The Lost on the Frontline death toll includes only health care workers who were potentially exposed while caring for or supporting COVID-19 patients. It does not, for example, include retired doctors who died from the virus but were not working during the pandemic.

The number of reported deaths is expected to grow. But as reporters work to confirm each case, individual deaths may not meet our criteria for inclusion — and, therefore, may be removed from our count.

You can read our first 100 profiles here. And if you know of a health care worker who died of COVID-19, please share their story with us.

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Coronavirus

L.A. County on track to bring back mandatory indoor masking

If LA county stays in CDC designated High Community Level for 2 consecutive weeks officials would implement a universal indoor masking

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Photo Credit: County of Los Angeles

LOS ANGELES – The Los Angeles County Department of Public Health indicated that if the upward trend in coronavirus numbers continues, due to the increased circulation of the more infectious BA.4 and BA.5 Omicron subvariants coupled with increased community spread, officials may order a return to indoor masks.

On Friday, Public Health said that while the county currently remains at the CDC designated COVID-19 Medium Community Level. There are increasing concerns about the impact of new Omicron sub-variants on transmission and hospitalizations that could result in the County moving into the High Community Level designation sometime later this summer.

Barbara Ferrer, Director of LA County Public Health expressed concern and cautioned Angelenos as the region prepares for the July 4th holiday weekend.

“Since July 4 is right around the corner and many of us are looking forward to celebrating Independence Day with family and friends, it is important to remember that many of our loved ones may be older adults, or have serious underlying health conditions, or not yet been vaccinated and boosted,” Ferrer said.

“Given the rising number of COVID cases and hospitalizations, and the increased circulation of the more infectious BA.4 and BA.5 subvariants, it is extra important to take steps that reduce the risk of transmission especially over the long holiday weekend; this helps us protect ourselves, our families, and our community,” She continued adding, “With a little planning, you can have a great time celebrating while keeping each other safe. Please be sure to remind friends and family to stay home and skip the celebration if they feel sick or have tested positive.  It is also a great idea for everyone to test themselves before getting together, ideally on the day of the gathering. It is always best to celebrate outdoors, and if people come indoors for part of the gathering, wearing a mask is advisable, particularly if there are individuals at high risk of severe illness should they become infected.”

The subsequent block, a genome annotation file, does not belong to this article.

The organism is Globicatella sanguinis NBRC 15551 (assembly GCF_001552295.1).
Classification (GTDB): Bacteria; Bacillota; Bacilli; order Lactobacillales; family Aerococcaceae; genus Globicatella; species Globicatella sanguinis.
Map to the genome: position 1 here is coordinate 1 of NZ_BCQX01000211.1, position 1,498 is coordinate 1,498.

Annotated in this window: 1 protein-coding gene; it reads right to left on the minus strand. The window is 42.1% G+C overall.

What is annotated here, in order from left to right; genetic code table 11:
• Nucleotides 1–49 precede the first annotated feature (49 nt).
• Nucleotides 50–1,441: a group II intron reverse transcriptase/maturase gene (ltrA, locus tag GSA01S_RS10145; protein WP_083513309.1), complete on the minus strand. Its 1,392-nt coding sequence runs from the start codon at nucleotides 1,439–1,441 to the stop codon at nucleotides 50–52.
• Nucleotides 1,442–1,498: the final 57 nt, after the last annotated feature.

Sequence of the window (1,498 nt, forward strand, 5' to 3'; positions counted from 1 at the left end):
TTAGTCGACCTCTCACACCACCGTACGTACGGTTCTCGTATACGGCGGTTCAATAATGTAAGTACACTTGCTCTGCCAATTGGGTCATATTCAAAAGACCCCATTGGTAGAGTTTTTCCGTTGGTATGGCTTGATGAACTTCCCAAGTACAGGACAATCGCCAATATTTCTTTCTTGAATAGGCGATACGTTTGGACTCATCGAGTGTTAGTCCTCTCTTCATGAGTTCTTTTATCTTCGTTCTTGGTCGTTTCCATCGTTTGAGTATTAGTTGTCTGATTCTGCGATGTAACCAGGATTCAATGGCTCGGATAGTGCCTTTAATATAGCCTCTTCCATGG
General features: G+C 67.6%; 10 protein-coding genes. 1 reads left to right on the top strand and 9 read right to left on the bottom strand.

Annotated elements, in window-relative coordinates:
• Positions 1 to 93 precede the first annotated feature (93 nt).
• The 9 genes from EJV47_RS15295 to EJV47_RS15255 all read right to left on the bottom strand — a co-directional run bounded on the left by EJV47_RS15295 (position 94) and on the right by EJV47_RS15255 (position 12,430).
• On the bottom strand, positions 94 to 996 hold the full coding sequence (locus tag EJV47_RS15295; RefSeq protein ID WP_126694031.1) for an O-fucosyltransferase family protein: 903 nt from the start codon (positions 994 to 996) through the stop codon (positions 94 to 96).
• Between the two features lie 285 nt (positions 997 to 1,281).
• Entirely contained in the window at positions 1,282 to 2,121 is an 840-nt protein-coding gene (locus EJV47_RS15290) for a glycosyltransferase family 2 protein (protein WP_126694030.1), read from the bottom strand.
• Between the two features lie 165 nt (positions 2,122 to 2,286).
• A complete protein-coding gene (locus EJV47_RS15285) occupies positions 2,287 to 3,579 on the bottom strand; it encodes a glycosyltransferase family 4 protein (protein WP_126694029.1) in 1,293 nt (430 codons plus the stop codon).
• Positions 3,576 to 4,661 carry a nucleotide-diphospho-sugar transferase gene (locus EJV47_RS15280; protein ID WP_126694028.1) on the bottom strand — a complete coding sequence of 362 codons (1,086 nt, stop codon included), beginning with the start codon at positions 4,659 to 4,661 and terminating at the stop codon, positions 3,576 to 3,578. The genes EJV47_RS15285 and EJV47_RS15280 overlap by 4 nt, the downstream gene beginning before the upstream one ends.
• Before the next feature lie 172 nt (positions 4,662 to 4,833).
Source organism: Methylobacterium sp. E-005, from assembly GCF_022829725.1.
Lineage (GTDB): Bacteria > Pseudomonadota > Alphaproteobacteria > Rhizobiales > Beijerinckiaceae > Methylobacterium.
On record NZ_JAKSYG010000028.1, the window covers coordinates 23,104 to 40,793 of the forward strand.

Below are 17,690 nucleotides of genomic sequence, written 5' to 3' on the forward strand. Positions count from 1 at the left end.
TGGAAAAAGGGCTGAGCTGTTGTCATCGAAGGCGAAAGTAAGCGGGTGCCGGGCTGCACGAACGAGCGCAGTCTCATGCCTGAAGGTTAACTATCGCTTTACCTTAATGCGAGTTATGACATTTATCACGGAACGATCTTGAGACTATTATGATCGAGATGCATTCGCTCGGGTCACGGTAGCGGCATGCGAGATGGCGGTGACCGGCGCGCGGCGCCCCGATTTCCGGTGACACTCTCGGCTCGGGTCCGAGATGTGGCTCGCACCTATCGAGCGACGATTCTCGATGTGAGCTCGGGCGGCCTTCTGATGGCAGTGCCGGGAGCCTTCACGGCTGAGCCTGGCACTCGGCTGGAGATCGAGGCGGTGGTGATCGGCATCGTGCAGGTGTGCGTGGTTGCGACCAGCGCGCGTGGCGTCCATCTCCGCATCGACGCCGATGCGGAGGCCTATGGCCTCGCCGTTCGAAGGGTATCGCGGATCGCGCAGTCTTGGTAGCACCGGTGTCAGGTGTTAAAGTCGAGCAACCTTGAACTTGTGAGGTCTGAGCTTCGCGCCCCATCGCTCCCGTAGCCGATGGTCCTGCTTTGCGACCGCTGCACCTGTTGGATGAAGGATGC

LA County Public Health pointed out in a statement that six of the seven Early Alert metrics Public Health are tracking continue to convey cause for Medium or High Concern. Moreover, in the past week, four Early Alert Signals moved upward in the level of concern: The case rate in the lowest income areas and the number of new outbreaks at Skilled Nursing Facilities per week, both moved up to High Concern.

The number of new outbreaks in settings for People Experiencing Homelessness is now at Medium Concern. And the number of worksite clusters increased, moving from Medium to High Concern for the first time since Public Health started tracking this metric in early March.

There was also an uptick in the percentage of Emergency Department Visits. The only measure indicating Low Concern is the number of sewer systems with a two-fold increase in viral load.

The first of two hospital metrics in the CDC Community Levels Framework is the seven-day total of new hospital admissions per 100,000, which rose this past week to 8.1 admissions per 100,000 people. This is a 56% increase compared to one month ago. The second hospital metric, the seven-day average for the proportion of staffed inpatient beds occupied by COVID-19 patients, also increased this past week to 4.2%.

If the county moves into the CDC designated High Community Level and remains there for two consecutive weeks, the county would implement a universal indoor masking requirement for everyone age 2 and older in LA County as a safety measure aligned with the CDC framework. The safety measure would remain in effect until the county returned to the CDC Medium Community Level designation, or lower, for two consecutive weeks. 

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Coronavirus

CDC: 85% of gay & lesbian adults in U.S. are vaccinated against COVID

Data on COVID-19 vaccination among LGBTQ persons limited because of the lack of routine SOGI data collection at the national & state levels

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Photo Credit: Centers for Disease Control and Prevention/GSA

ATLANTA – A new study report released Friday by the Centers for Disease Control and Prevention, (CDC), found that found 85.4% of gay and lesbian Americans above age 18 had received at least one vaccine dose as of October 2021.

The study, conducted from August 29 until October 30, 2021, also found that by comparison, only 76.3% of heterosexuals reported receiving at least an initial dose by the same date.

The report noted that Lesbian, gay, bisexual, and transgender (LGBT) populations have higher prevalence of health conditions associated with severe COVID-19 illness compared with non-LGBT populations.